Don’t seek a merger for the wrong reasons. If the driving force behind a merger is only the hope of saving money or saving one organization from extinction, there is a greater likelihood that the merger won’t succeed. Nor should you attempt a merger because it “it worked there, so it can work here.”
Look for these traits. A grass-roots, volunteer-led effort to effect a merger may have a better chance of success. Also, successful mergers often have “a high-profile corporate champion.”
Don’t expect immediate action. It’s not unusual for merger talk to brew for a decade or more before anyone acts. It takes the right combination of leadership, politics and circumstances to bring about a successful merger.
Examine different structures. Combining organizations is just one of many options. Leaders can select from multiple types of federations, partnerships, marketing agreements and menu-of-services agreements that might suit their communities better than a merger.
Consider co-locating or jointly working on projects before merging. Doing so is not a prerequisite of a merger, nor does it guarantee a merger’s success, but these types of arrangements allow employees to get to know one another better and may even help you determine the right way or right time to proceed.
Be brutally honest about the expected outcome and timeline. Determine whether the organizations are considering a “true merger of equals,” regardless of the size of staff or budgets, or an arrangement more akin to an acquisition.
Understand the non-negotiable issues. The location of the future office and the name of the new organization can be highly sensitive issues.
You can’t please everyone. Nor should you try. Instead, consistently focus on what’s best for your community, not companies or individuals.
Budget adequate time for due diligence. Mergers can take more time than you expect. Make sure all facts about the finances of both entities are fully understood.
Expect the unexpected. Unanticipated issues involving money, politics, people or image will arise. Boards should be prepared to be nimble and flexible during the merger process.
Don’t underestimate the costs associated with mergers. In time, a merger may save money by eliminating redundancies, but don’t forget about the cost of staff time, legal fees, accounting fees, rebranding costs, dual leases and any new training/team-building for the newly combined staff.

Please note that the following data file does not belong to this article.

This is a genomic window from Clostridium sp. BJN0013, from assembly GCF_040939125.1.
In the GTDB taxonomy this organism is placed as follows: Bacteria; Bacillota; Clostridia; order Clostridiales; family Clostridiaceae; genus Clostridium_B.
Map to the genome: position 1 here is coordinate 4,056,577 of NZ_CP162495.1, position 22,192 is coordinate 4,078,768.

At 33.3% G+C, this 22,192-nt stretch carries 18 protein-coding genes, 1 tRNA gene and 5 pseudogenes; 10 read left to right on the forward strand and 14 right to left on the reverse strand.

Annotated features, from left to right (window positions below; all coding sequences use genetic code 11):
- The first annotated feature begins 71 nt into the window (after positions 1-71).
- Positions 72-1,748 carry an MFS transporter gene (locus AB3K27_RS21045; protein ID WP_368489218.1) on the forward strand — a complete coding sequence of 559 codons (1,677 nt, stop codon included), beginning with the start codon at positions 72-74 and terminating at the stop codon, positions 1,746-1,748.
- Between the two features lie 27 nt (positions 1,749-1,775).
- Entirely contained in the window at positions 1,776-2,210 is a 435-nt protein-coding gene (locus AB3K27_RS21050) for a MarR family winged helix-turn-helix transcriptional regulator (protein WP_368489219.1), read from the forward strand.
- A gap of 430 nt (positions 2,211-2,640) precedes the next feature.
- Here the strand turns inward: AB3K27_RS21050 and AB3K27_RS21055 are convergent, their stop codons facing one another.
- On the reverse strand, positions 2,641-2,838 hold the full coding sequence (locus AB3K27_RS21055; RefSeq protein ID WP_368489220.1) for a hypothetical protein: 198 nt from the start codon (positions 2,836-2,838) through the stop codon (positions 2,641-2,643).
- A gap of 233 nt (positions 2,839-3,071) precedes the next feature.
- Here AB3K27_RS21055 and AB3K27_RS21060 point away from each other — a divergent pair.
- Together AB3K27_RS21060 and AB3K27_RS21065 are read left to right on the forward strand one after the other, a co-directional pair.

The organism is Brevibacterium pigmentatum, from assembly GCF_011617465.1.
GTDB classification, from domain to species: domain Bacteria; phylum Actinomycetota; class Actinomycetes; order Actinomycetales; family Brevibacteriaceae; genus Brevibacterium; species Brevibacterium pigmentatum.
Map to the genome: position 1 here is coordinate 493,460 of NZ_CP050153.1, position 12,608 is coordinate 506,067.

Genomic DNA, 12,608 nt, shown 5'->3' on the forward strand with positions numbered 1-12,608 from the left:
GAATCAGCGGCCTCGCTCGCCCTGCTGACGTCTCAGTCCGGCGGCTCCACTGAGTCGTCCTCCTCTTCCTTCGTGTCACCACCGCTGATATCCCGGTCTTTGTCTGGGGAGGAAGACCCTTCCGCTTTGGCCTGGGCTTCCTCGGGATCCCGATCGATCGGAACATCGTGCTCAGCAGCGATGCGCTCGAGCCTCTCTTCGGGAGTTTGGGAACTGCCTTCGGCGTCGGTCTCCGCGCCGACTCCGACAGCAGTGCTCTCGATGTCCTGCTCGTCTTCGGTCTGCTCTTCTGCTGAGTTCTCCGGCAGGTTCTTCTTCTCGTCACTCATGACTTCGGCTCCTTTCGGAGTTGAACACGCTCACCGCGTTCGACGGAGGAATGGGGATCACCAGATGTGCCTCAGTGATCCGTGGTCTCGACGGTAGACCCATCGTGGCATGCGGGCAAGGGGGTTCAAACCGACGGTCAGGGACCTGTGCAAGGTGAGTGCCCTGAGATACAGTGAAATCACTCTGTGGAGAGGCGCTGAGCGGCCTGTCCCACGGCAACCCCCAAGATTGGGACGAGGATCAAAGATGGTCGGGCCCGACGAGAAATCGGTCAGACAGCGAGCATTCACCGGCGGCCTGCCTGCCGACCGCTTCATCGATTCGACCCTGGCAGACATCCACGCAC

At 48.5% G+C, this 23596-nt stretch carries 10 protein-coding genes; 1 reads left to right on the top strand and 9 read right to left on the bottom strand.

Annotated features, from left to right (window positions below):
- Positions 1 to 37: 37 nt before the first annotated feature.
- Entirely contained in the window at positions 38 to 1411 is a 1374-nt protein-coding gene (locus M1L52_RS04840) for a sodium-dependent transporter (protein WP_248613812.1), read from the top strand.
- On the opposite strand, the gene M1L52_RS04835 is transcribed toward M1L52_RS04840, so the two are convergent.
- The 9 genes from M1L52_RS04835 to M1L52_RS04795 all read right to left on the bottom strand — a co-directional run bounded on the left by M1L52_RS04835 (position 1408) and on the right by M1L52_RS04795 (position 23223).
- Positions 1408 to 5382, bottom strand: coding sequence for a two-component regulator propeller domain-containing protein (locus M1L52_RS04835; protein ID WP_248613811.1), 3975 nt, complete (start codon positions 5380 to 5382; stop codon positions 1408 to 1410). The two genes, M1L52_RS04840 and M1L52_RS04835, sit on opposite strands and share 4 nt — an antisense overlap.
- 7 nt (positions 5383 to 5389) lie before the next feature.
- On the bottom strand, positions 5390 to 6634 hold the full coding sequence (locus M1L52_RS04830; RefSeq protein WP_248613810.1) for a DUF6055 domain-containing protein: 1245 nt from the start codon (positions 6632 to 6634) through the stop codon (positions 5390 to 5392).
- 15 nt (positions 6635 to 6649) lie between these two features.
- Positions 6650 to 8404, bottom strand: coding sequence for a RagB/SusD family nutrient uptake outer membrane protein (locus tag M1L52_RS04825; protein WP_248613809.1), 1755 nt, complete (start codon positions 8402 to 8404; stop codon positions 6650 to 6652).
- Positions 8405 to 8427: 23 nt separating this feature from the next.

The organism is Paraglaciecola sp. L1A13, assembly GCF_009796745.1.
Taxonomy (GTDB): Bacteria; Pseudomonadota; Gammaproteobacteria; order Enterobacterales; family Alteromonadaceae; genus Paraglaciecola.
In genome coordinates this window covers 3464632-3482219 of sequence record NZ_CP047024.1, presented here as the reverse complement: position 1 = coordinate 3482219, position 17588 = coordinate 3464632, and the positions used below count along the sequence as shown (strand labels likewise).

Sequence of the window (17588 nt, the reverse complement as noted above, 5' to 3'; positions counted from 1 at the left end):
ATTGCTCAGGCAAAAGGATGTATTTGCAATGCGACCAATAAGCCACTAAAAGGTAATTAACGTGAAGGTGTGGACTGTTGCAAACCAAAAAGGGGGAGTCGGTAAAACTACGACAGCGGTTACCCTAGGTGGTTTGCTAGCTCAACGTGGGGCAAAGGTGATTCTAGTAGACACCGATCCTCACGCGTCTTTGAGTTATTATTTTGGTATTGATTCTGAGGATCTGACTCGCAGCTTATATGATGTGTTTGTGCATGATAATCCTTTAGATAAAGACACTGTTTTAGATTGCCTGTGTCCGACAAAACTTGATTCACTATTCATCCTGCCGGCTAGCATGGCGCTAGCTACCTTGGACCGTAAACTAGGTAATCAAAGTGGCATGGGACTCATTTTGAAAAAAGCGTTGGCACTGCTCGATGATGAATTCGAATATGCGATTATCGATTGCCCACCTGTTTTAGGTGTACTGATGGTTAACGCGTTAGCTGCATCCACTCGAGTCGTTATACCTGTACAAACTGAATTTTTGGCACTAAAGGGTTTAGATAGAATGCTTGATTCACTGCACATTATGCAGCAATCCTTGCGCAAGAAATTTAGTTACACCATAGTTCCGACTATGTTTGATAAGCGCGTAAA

Listen—a lot. Then listen some more. The “big issues” may look different from each side of the table.
Be wary of how your merger will affect other local business organizations. If you consolidate leadership organizations, you may make other organizations nervous. Invite them to be part of the process. Even if they refuse your offer, doing so will help them see you’re not a threat.
Be deliberate about melding cultures. Allow cultures to come together rather than forcing them to come together. This takes patience, the inclination to let employees express concerns, and willingness of the CEO to defend both cultures’ traditions.
Honor the past while looking ahead. A merger has to be about finding commonality and keeping the best elements of predecessor organizations. Programs and initiatives that aren’t working or no longer fit the goals of the new organization should be considered for the chopping block, but don’t forget the intangibles as each is assessed.
Align benchmarks with new goals. Traditional methods of tracking membership retention or ED investment dollars might not tell you whether you are succeeding.
Budget for member surveys following a merger. A survey lets you know whether you are on track, allows you to make necessary modifications to your work plan, enables you to promote your interest in what members think and provides substance to build marketing campaigns.